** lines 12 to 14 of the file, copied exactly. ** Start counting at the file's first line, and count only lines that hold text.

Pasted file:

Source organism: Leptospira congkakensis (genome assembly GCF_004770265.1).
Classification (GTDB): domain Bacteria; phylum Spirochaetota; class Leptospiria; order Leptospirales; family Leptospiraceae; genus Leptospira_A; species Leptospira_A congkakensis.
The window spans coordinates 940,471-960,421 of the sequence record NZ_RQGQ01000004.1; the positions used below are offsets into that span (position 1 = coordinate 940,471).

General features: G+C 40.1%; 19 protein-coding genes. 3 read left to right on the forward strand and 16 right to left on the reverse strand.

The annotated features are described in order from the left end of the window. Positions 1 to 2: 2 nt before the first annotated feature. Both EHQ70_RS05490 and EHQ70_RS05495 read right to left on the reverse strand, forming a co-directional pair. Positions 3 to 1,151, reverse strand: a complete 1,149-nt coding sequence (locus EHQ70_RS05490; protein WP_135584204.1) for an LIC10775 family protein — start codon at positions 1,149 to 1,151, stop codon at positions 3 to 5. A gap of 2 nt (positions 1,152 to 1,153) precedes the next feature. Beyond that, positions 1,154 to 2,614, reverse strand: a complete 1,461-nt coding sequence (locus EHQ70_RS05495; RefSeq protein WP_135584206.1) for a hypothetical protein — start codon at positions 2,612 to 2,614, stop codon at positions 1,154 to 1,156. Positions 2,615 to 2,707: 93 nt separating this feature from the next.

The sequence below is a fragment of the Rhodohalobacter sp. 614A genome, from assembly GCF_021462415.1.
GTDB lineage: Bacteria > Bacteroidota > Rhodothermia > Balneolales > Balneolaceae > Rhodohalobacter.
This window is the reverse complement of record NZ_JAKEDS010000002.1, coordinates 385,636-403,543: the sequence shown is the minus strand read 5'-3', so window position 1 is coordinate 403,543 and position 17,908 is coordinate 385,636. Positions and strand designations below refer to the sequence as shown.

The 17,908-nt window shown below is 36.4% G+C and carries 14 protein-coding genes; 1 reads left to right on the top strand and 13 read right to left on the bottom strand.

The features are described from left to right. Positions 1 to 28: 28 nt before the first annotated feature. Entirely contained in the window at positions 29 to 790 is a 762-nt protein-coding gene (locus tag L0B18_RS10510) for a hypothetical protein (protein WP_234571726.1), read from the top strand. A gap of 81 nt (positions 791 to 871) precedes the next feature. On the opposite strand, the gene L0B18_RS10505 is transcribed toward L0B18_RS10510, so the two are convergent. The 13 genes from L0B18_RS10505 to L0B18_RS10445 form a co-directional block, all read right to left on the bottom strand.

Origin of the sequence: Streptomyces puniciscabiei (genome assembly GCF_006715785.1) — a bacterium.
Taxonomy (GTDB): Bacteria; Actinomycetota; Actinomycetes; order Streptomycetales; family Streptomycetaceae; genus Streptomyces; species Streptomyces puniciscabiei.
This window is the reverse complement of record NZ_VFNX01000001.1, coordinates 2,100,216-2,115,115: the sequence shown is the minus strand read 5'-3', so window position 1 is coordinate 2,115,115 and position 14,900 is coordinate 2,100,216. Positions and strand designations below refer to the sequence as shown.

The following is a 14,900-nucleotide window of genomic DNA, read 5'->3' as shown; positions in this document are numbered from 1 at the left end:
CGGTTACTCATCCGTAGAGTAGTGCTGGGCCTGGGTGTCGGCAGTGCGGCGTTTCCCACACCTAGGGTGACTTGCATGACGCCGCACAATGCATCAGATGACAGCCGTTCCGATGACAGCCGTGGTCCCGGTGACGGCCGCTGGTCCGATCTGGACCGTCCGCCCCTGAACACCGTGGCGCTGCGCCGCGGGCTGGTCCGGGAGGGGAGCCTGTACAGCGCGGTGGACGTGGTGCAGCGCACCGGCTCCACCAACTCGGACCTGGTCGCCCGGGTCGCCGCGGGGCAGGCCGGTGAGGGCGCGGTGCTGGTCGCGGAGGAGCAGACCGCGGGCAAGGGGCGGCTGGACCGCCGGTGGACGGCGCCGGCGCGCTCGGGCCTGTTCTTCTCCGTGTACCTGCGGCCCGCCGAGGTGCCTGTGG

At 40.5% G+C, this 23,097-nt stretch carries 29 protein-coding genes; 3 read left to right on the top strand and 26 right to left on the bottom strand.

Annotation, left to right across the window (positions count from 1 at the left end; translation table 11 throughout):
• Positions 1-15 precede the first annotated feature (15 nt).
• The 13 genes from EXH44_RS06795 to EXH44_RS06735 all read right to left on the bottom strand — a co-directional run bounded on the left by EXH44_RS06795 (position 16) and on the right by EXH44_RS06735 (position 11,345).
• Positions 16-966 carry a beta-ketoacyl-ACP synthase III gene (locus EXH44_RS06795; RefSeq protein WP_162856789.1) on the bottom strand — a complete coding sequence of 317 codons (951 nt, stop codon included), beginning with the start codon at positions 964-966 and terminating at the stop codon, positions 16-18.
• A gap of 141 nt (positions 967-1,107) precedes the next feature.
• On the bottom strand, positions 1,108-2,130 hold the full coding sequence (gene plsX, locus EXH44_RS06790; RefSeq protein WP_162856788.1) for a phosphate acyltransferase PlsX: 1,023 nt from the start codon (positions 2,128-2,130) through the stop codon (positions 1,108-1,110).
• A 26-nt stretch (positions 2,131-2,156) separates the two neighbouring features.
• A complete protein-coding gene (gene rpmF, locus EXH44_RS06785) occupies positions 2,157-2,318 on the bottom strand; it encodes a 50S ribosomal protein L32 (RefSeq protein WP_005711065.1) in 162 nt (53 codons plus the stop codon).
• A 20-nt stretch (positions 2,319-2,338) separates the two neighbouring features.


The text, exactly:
Taxonomy (GTDB): Bacteria; Actinomycetota; Actinomycetes; order Streptomycetales; family Streptomycetaceae; genus Streptomyces; species Streptomyces puniciscabiei.
This window is the reverse complement of record NZ_VFNX01000001.1, coordinates 2,100,216-2,115,115: the sequence shown is the minus strand read 5'-3', so window position 1 is coordinate 2,115,115 and position 14,900 is coordinate 2,100,216. Positions and strand designations below refer to the sequence as shown.

The following is a 14,900-nucleotide window of genomic DNA, read 5'->3' as shown; positions in this document are numbered from 1 at the left end: